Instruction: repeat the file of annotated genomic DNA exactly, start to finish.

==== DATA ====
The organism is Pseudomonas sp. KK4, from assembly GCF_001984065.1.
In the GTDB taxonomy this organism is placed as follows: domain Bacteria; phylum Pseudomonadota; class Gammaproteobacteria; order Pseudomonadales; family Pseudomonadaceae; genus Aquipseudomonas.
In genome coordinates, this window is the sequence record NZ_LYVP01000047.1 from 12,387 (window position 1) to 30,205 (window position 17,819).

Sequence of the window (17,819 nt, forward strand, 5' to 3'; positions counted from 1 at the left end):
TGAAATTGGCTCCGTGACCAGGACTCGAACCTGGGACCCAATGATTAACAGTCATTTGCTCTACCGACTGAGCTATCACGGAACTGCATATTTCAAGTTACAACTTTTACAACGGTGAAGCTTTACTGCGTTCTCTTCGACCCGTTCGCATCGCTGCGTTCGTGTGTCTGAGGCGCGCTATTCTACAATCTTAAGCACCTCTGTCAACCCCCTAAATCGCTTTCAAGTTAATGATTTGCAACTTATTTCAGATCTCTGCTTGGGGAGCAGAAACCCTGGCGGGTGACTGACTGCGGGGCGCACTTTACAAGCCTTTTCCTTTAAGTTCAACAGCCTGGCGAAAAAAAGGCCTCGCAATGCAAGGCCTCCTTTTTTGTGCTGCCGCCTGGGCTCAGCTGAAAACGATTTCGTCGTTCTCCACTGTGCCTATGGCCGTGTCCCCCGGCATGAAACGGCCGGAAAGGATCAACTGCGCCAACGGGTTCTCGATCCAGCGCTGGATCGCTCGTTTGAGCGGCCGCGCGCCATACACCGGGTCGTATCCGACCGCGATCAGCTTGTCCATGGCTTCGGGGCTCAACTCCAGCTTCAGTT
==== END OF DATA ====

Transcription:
The organism is Pseudomonas sp. KK4, from assembly GCF_001984065.1.
In the GTDB taxonomy this organism is placed as follows: domain Bacteria; phylum Pseudomonadota; class Gammaproteobacteria; order Pseudomonadales; family Pseudomonadaceae; genus Aquipseudomonas.
In genome coordinates, this window is the sequence record NZ_LYVP01000047.1 from 12,387 (window position 1) to 30,205 (window position 17,819).

Sequence of the window (17,819 nt, forward strand, 5' to 3'; positions counted from 1 at the left end):
TGAAATTGGCTCCGTGACCAGGACTCGAACCTGGGACCCAATGATTAACAGTCATTTGCTCTACCGACTGAGCTATCACGGAACTGCATATTTCAAGTTACAACTTTTACAACGGTGAAGCTTTACTGCGTTCTCTTCGACCCGTTCGCATCGCTGCGTTCGTGTGTCTGAGGCGCGCTATTCTACAATCTTAAGCACCTCTGTCAACCCCCTAAATCGCTTTCAAGTTAATGATTTGCAACTTATTTCAGATCTCTGCTTGGGGAGCAGAAACCCTGGCGGGTGACTGACTGCGGGGCGCACTTTACAAGCCTTTTCCTTTAAGTTCAACAGCCTGGCGAAAAAAAGGCCTCGCAATGCAAGGCCTCCTTTTTTGTGCTGCCGCCTGGGCTCAGCTGAAAACGATTTCGTCGTTCTCCACTGTGCCTATGGCCGTGTCCCCCGGCATGAAACGGCCGGAAAGGATCAACTGCGCCAACGGGTTCTCGATCCAGCGCTGGATCGCTCGTTTGAGCGGCCGCGCGCCATACACCGGGTCGTATCCGACCGCGATCAGCTTGTCCATGGCTTCGGGGCTCAACTCCAGCTTCAGTT